By Orrin Grey
The Leopard Man (1943). Directed by: Jacques Tourneur. Starring: Dennis O’Keefe, Jean Brooks & Margo.
Welcome back to the Vault of Secrets, where we’ll be unearthing another classic (or not-so-classic) vintage horror film for your delectation. Tonight’s film is the last (and least) of three collaborations between producer Val Lewton and director Jacques Tourneur for RKO Pictures, following hot on the heels of The Cat People and I Walked with a Zombie.
Lewton and Tourneur are both responsible (collectively and separately) for some of the greatest classics of suggestion in the canon of horror cinema. Few people ever made better use of the deep, rich shadows afforded by the black-and-white format. While it might be a stretch to say that there’s not a single misfire in the Val Lewton Horror Collection (I’ve been called out before on Ghost Ship), it’s true that both men (and their crews at RKO) were adept at “transforming cheap, underlit sets into the stuff of nightmares, where every darkened nook housed a potential menace” (from the TCM Archives), thus keeping the audience off-balance and on-edge, all achieved without jumpy modern editing techniques or any sudden “Boo!” moments. And while The Leopard Man never attains the heights of either gentleman’s best features, it’s still a worthy addition to the filmographies of both.
One of the things Lewton and Tourneur knew how to do best was use shadows and darkness to their advantage. You can see this in The Leopard Man, in shots of darkened alleys and railway bridges, and in the play of shadows on the walls (especially in the first scene in the funeral parlor). Also, like most of Val Lewton’s movies, music plays a major part in building the suspense, especially the castanet-heavy score by prolific composer and Lewton stalwart Roy Webb.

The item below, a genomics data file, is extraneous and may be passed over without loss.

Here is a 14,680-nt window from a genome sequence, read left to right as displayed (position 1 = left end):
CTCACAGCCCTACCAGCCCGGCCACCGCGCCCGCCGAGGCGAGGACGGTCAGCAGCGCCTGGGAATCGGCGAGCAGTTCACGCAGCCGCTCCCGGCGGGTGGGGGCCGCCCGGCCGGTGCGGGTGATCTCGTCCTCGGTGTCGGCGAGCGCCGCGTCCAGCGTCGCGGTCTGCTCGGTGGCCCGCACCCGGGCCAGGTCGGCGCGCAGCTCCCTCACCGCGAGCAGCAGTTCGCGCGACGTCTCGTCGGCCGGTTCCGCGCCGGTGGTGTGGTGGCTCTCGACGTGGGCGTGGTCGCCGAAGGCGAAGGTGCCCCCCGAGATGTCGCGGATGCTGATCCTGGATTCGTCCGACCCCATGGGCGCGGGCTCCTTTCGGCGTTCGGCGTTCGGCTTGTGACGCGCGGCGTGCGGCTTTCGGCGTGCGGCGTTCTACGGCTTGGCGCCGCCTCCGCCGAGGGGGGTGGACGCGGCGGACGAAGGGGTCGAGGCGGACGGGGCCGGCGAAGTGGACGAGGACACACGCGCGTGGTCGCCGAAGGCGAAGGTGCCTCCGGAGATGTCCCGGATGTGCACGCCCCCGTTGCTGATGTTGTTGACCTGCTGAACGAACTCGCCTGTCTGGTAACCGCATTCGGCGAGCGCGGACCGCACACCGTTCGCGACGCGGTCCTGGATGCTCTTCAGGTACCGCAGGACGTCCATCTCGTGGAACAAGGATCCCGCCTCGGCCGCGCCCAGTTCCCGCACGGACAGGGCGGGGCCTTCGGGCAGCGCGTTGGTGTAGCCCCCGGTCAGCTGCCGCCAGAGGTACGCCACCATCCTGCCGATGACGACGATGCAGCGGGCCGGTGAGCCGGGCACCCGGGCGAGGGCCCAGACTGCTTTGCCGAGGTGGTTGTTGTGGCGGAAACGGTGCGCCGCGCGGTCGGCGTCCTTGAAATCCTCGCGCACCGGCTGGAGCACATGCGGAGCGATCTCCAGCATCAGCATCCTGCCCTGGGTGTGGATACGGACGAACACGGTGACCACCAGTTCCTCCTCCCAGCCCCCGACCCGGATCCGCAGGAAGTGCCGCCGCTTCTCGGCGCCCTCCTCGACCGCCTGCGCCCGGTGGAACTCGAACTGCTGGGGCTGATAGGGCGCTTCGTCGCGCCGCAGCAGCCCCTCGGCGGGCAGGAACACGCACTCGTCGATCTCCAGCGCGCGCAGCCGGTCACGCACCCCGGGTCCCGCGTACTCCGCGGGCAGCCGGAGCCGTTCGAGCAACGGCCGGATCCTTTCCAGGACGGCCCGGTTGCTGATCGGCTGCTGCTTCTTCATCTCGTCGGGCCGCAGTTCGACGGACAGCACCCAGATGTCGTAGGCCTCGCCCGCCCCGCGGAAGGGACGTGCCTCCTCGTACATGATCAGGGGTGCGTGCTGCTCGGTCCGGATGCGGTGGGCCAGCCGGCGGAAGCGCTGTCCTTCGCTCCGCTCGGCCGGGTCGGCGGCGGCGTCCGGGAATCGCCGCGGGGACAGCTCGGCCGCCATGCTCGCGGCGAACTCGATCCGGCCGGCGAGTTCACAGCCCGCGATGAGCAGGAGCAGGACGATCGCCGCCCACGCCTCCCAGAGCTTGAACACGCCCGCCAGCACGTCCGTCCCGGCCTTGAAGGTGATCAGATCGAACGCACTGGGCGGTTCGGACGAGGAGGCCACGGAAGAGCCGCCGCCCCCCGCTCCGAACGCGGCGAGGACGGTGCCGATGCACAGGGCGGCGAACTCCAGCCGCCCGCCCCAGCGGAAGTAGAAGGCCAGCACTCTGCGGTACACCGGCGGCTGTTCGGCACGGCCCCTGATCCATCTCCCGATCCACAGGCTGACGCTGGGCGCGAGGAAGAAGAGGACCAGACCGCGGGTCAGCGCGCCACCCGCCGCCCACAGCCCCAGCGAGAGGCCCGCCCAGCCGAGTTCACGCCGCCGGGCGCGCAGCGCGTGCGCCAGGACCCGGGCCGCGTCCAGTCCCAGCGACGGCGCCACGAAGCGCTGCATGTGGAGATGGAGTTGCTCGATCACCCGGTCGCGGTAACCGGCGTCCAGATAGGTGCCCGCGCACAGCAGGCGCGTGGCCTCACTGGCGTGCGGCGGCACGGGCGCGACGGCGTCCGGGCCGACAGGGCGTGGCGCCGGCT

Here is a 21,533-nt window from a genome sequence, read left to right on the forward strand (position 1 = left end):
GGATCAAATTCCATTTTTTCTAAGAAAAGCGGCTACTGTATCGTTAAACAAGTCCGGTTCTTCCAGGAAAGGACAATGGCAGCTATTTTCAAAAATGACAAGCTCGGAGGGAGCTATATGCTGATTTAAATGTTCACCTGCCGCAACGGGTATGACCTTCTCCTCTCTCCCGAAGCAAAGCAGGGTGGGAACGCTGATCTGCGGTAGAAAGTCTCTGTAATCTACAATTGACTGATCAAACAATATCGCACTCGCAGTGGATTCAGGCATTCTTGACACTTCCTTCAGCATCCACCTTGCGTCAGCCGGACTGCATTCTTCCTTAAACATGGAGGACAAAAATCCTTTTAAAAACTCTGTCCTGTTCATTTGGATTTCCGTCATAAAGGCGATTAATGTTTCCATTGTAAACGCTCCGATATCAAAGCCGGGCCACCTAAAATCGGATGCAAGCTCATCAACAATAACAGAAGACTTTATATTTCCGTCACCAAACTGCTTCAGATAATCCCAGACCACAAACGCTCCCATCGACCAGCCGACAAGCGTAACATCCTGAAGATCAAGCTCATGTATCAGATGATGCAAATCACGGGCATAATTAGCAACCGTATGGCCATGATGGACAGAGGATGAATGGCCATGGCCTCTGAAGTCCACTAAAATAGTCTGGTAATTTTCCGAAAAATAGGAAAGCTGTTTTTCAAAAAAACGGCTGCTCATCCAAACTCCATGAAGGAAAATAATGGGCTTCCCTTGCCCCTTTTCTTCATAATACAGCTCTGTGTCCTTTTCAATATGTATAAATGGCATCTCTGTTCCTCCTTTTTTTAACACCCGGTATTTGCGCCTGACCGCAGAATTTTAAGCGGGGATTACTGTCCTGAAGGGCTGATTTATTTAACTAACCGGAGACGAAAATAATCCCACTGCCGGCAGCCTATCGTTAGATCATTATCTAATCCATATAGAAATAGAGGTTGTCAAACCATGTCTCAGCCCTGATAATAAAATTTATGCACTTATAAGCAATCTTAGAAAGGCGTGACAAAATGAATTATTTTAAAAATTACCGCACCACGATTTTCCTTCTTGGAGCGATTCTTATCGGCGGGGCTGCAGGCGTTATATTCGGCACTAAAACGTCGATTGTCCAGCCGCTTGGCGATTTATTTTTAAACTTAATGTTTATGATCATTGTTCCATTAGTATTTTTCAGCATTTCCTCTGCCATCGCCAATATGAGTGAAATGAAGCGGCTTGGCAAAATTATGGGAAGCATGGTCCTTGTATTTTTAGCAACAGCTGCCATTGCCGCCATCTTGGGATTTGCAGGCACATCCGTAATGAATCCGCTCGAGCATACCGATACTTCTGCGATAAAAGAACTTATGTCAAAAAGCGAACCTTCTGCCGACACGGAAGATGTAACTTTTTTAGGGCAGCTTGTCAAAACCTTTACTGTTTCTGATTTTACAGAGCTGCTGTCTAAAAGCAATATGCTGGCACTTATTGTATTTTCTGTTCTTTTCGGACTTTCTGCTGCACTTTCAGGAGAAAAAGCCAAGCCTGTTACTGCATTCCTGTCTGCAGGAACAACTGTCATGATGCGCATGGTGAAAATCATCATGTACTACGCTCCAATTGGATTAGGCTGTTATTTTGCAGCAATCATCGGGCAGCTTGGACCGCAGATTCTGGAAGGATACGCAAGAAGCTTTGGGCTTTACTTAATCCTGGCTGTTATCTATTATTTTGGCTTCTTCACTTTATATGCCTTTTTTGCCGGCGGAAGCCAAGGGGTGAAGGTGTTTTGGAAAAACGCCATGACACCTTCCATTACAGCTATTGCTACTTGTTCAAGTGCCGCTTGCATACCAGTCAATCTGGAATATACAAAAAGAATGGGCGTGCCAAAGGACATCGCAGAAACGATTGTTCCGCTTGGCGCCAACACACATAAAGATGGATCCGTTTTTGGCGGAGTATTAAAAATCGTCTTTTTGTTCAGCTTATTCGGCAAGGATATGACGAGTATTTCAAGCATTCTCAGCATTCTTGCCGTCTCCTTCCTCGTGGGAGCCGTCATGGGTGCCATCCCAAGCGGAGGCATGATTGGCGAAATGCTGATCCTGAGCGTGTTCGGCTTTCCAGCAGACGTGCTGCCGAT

Loosely adapted from the noir novel, Black Alibi by Cornell Woolrich (author of Rear Window, among others), the title was changed to The Leopard Man to capitalize on the success of previous Lewton/Tourneur collaboration The Cat People. As with most of Lewton’s films, the title is misleading, and the finished product is much more psychological and less pulpy than the title or the taglines (“Don’t Be Afraid to Know the Truth about the Monster that Killed for a Thrill!”) would suggest.
Probably the only time that The Leopard Man approaches the high points of either of its predecessors is in its best and most famous sequence, the one leading up to the first death. The eerie shots of deserted sets, the slowly escalating tension broken by a brief moment in the brightly lit grocer’s shop, end with a death made infinitely more chilling by being just out of sight beyond a locked door, as the victim’s mother and brother try desperately to open it and come to her rescue.
Though the film never quite manages to reach that particular peak again, it’s full of other sharp moments and great shots. Even the often-dismissed final sequence, in which hooded monks bearing candles walk across an obviously fake desert backdrop, seems to me to be somehow creepier thanks to its clear theatricality than it would have been if the same shot had been done on a more convincing set.
That’s it for tonight’s program, but join us next time when we check out a (thankfully) lesser-known entry in the Roger Corman/Vincent Price Poe film saga.